Cuomo's call for mortgage relief catches banks off-guard

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New York Gov. Andrew Cuomo promised a 90-day moratorium on mortgage payments for financially strapped New Yorkers, the kind of help that U.S. homeowners didn't get during the last major economic crisis.

But the pledge was a surprise to the banks holding those mortgages, which say they heard about it first on the news. And Cuomo's own bank regulator characterizes the mortgage relief as mere "guidance."

"People are under tremendous economic pressure," Cuomo said Thursday as he announced the moratorium. "Making a mortgage payment can be one of the No. 1 stressors. Eliminating that stressor for 90 days, I think, will go a long way."

He said the state wasn't exempting people from payments. Instead, their mortgage terms would be extended to make up for the missed bills. He said there would be no late fees, no online payment fees and no black mark on homeowners' credit reports.

After Cuomo's announcement, New York's Department of Financial Services, which reports to the governor's office, put out a written statement saying it was "issuing guidance to urge all regulated and exempt mortgage servicers to do their part during this outbreak to alleviate the adverse impact caused by COVID-19 on those mortgage borrowers who demonstrate they are not able to make timely payments."

Soon after, Mike Smith, the chief executive officer of the New York Bankers Association issued a statement thanking the department for issuing "guidance making clear that today's announcement was not mandatory and was directed toward state institutions. While we were not aware of this effort prior to the announcement, our member banks were already working to assist affected customers in many ways and will continue to do so."

Cuomo's press office didn’t respond to requests for comment.

The Trump administration is also considering a plan that would allow homeowners with lost income because of the coronavirus to delay mortgage payments, with a key question being how mortgage investors would be paid.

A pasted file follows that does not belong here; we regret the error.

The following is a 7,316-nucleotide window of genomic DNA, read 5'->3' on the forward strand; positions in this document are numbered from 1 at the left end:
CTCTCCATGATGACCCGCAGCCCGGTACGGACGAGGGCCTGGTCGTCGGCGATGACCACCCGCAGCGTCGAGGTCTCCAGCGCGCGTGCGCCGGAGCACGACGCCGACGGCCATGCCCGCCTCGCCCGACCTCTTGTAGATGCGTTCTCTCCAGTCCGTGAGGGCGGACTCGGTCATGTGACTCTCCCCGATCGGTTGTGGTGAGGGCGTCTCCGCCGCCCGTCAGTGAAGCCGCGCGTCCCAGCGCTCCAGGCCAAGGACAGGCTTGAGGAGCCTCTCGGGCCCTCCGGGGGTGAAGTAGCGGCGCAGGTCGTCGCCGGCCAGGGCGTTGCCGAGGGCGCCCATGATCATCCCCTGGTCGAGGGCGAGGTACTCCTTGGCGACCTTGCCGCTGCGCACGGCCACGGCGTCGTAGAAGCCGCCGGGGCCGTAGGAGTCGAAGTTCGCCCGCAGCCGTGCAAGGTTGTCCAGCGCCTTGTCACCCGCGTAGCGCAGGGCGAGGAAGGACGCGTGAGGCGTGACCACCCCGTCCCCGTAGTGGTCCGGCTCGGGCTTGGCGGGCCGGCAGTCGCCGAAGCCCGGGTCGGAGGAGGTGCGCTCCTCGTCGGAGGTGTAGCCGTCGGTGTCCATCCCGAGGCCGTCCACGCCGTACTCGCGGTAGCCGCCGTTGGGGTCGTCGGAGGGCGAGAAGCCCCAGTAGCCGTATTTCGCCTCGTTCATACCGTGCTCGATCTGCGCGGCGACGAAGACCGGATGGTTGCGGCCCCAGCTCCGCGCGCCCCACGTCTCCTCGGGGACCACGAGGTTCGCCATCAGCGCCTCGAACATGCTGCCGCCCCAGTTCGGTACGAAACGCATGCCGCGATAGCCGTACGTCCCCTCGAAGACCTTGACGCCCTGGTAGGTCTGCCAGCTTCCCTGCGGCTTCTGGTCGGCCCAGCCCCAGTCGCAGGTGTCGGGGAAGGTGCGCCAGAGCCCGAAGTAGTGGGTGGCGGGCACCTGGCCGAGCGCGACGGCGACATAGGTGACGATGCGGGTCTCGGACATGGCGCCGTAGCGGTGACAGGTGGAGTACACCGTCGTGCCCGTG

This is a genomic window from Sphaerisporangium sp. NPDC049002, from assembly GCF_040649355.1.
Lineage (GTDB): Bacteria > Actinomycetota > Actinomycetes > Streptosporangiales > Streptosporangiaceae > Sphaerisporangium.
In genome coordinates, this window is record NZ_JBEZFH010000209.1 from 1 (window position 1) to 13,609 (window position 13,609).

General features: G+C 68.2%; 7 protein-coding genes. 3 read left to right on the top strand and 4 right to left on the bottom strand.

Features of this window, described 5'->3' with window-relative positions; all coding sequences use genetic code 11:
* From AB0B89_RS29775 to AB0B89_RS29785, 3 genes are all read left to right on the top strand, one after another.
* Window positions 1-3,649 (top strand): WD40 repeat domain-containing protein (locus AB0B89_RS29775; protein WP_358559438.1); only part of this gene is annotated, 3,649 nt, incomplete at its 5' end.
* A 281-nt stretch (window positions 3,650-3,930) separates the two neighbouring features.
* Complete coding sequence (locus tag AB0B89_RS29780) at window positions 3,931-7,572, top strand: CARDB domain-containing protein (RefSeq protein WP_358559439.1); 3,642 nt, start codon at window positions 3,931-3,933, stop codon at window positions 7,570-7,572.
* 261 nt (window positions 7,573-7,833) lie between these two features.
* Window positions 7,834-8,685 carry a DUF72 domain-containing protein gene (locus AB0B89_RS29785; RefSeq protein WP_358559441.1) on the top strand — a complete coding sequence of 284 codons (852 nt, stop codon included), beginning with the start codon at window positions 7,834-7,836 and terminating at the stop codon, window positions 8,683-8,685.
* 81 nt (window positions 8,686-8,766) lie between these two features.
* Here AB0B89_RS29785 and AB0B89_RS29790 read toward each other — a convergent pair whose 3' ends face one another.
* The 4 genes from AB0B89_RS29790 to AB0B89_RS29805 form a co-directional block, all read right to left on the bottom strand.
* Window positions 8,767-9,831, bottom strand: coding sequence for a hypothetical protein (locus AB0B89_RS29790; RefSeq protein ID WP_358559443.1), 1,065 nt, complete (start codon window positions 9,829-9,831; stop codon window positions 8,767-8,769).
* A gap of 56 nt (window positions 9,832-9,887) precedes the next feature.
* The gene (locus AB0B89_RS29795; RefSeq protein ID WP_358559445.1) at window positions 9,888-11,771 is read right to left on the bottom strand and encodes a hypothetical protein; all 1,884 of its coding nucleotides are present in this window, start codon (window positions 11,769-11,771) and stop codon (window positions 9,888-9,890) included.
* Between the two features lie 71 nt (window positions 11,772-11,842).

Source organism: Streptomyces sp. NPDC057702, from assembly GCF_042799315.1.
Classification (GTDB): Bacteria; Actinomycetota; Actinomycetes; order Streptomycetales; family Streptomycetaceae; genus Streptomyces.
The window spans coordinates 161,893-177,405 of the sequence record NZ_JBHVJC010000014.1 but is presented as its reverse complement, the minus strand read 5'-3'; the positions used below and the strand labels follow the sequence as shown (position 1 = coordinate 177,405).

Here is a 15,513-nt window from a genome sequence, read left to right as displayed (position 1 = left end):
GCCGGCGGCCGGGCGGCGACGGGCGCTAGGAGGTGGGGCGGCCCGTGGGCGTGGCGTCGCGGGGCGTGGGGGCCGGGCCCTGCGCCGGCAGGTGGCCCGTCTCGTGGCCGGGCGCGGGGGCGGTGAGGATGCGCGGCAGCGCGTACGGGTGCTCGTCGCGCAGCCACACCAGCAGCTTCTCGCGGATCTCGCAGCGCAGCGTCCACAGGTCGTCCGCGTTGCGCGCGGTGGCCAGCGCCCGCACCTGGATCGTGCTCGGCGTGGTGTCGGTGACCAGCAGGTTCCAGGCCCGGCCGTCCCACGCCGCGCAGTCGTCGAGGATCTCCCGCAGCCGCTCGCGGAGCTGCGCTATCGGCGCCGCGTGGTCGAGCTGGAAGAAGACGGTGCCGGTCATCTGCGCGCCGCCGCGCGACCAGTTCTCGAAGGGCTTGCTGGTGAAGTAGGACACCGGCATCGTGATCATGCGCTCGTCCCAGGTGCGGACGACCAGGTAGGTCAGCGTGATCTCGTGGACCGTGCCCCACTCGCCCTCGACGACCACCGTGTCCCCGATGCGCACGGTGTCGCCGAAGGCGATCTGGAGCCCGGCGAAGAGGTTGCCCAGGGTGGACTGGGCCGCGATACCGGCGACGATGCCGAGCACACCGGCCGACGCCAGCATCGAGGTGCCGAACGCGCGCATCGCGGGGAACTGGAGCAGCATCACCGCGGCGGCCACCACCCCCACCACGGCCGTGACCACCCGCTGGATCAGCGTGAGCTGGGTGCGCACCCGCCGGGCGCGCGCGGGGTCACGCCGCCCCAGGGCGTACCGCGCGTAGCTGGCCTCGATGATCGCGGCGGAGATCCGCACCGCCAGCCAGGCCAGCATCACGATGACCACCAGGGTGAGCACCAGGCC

Some banks allow borrowers to modify mortgages by missing payments and extending the life of the loan, usually for a fee. And borrowers in areas hit by storms have been allowed to pause payments for a period.

But more than a decade ago, the Obama administration resisted calls to give payment or principal relief to homeowners after the mortgage-finance market imploded. In a book years later, Timothy Geithner, President Obama's Treasury secretary, defended giving banks assistance over consumers.

"We did not believe, though we looked at this question over and over, that a much larger program focused directly on housing could have a material impact on the broader economy," he wrote.

One difference between the two crises is that the latest one surfaced much more quickly, said Kajal Lahiri, an economics at the University at Albany. "This one came like a natural disaster," he said. "It came from nowhere."

"The whole economy has stopped, literally," Lahiri said, adding that "there is a sympathy there on both sides of the aisle to do as much as they can."

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